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Geometry Optimization of Molecular Systems Using All-Electron Density Functional Theory in a Real-Space Mesh Framework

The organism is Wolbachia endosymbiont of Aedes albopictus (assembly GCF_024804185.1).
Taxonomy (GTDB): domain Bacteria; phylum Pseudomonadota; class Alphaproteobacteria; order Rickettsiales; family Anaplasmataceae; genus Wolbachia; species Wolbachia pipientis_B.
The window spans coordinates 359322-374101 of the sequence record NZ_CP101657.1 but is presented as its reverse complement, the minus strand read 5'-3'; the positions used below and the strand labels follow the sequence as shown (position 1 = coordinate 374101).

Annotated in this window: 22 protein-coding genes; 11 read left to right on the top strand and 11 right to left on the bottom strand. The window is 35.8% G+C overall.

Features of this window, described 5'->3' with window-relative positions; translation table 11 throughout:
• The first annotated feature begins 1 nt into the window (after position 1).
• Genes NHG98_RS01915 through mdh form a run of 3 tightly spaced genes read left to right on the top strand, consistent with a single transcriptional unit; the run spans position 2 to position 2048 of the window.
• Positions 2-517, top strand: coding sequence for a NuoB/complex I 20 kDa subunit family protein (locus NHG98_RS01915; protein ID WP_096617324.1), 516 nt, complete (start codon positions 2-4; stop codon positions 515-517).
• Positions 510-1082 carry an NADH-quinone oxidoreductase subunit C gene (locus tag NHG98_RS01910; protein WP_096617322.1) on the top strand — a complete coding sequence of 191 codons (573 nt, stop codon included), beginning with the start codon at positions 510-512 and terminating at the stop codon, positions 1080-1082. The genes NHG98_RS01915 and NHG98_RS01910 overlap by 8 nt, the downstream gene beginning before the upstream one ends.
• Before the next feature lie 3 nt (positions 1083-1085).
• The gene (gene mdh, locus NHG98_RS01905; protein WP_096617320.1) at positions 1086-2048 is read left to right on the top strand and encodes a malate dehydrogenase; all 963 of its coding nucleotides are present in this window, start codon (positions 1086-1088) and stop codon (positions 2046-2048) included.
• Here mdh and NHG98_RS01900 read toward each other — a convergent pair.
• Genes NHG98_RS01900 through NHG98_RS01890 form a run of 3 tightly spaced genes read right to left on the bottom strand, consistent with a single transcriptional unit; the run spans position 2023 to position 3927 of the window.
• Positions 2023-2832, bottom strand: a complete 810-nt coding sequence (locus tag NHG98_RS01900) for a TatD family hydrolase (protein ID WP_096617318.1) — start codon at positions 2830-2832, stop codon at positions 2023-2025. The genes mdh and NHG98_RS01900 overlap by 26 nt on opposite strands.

The goal of computational research in the fields of engineering, physics, chemistry or as a matter of fact in any field, is to study the properties of systems from the various principles available. In computational engineering, particularly in nano-scale simulations involving low-energy physics or chemistry, the goal is to model such structures and understand their properties from first principles or better known as \textit{Ab Initio} calculations. Geometry optimization is the basic component used in modeling molecules. The calculations involved are used to find the coordinates or the positions of the atoms of the molecule where it has the minimum energy and is hence stable. Efficient calculation of the forces acting on the atoms is the most important factor to be able to study the stable geometry of a molecule. In this thesis, the approach used begins with efficient electronic structure calculations using all electron calculations which paves the way for efficient force calculations. Kohn-Sham equations Density functional theory (DFT) are used to find the electron wave functions as accurately as possible using a finite element basis that introduces minimum errors in calculations. FEAST, a highly efficient density matrix based eigenvalue solver, is used to obtain accurate eigenvalues. Derivation of forces is done using the Hellmann-Feynman theorem. To find the minimum energy configuration of the system, Newton's iterative method is used that converges to the desired coordinates where the energy at the global minimum is found. The theory behind energy minimization and the calculations involved will be elaborated in this thesis and a method to move the atom in the existing framework will be discussed.
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